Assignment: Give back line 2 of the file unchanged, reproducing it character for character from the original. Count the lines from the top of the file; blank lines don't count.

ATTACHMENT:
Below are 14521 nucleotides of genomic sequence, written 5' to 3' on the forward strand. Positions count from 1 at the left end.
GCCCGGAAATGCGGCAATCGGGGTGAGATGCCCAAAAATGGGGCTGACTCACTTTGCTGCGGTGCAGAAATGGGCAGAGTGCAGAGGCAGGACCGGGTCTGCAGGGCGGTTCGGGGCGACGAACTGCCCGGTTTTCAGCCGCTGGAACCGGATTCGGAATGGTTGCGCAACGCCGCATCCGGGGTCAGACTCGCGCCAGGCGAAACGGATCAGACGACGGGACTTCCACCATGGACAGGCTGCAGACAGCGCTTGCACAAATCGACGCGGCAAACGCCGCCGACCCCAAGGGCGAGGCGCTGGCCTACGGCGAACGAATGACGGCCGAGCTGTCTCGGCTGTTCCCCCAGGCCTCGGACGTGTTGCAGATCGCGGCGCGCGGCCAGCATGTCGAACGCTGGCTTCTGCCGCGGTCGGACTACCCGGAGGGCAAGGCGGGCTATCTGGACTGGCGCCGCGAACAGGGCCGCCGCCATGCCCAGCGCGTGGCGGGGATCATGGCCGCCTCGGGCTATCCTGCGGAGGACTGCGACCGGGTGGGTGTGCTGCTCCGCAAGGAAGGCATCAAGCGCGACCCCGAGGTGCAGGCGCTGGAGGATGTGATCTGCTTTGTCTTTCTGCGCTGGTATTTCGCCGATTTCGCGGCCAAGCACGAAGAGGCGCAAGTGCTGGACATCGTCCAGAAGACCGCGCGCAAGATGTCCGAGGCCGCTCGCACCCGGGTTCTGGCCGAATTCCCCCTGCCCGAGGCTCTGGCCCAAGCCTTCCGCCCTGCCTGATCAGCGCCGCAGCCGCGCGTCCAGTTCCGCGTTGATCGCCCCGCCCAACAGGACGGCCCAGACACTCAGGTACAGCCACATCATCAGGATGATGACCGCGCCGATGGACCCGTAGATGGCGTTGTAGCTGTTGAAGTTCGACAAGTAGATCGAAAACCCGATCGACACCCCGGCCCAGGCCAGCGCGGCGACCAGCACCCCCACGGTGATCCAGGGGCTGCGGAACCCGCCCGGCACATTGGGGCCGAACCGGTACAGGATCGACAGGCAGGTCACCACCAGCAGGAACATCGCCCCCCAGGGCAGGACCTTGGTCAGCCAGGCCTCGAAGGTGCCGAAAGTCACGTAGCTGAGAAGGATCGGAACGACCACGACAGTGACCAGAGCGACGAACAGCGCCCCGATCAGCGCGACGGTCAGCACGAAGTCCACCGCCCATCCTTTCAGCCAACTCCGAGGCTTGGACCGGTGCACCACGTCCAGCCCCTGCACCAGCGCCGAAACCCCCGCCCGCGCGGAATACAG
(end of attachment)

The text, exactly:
GCCCGGAAATGCGGCAATCGGGGTGAGATGCCCAAAAATGGGGCTGACTCACTTTGCTGCGGTGCAGAAATGGGCAGAGTGCAGAGGCAGGACCGGGTCTGCAGGGCGGTTCGGGGCGACGAACTGCCCGGTTTTCAGCCGCTGGAACCGGATTCGGAATGGTTGCGCAACGCCGCATCCGGGGTCAGACTCGCGCCAGGCGAAACGGATCAGACGACGGGACTTCCACCATGGACAGGCTGCAGACAGCGCTTGCACAAATCGACGCGGCAAACGCCGCCGACCCCAAGGGCGAGGCGCTGGCCTACGGCGAACGAATGACGGCCGAGCTGTCTCGGCTGTTCCCCCAGGCCTCGGACGTGTTGCAGATCGCGGCGCGCGGCCAGCATGTCGAACGCTGGCTTCTGCCGCGGTCGGACTACCCGGAGGGCAAGGCGGGCTATCTGGACTGGCGCCGCGAACAGGGCCGCCGCCATGCCCAGCGCGTGGCGGGGATCATGGCCGCCTCGGGCTATCCTGCGGAGGACTGCGACCGGGTGGGTGTGCTGCTCCGCAAGGAAGGCATCAAGCGCGACCCCGAGGTGCAGGCGCTGGAGGATGTGATCTGCTTTGTCTTTCTGCGCTGGTATTTCGCCGATTTCGCGGCCAAGCACGAAGAGGCGCAAGTGCTGGACATCGTCCAGAAGACCGCGCGCAAGATGTCCGAGGCCGCTCGCACCCGGGTTCTGGCCGAATTCCCCCTGCCCGAGGCTCTGGCCCAAGCCTTCCGCCCTGCCTGATCAGCGCCGCAGCCGCGCGTCCAGTTCCGCGTTGATCGCCCCGCCCAACAGGACGGCCCAGACACTCAGGTACAGCCACATCATCAGGATGATGACCGCGCCGATGGACCCGTAGATGGCGTTGTAGCTGTTGAAGTTCGACAAGTAGATCGAAAACCCGATCGACACCCCGGCCCAGGCCAGCGCGGCGACCAGCACCCCCACGGTGATCCAGGGGCTGCGGAACCCGCCCGGCACATTGGGGCCGAACCGGTACAGGATCGACAGGCAGGTCACCACCAGCAGGAACATCGCCCCCCAGGGCAGGACCTTGGTCAGCCAGGCCTCGAAGGTGCCGAAAGTCACGTAGCTGAGAAGGATCGGAACGACCACGACAGTGACCAGAGCGACGAACAGCGCCCCGATCAGCGCGACGGTCAGCACGAAGTCCACCGCCCATCCTTTCAGCCAACTCCGAGGCTTGGACCGGTGCACCACGTCCAGCCCCTGCACCAGCGCCGAAACCCCCGCCCGCGCGGAATACAG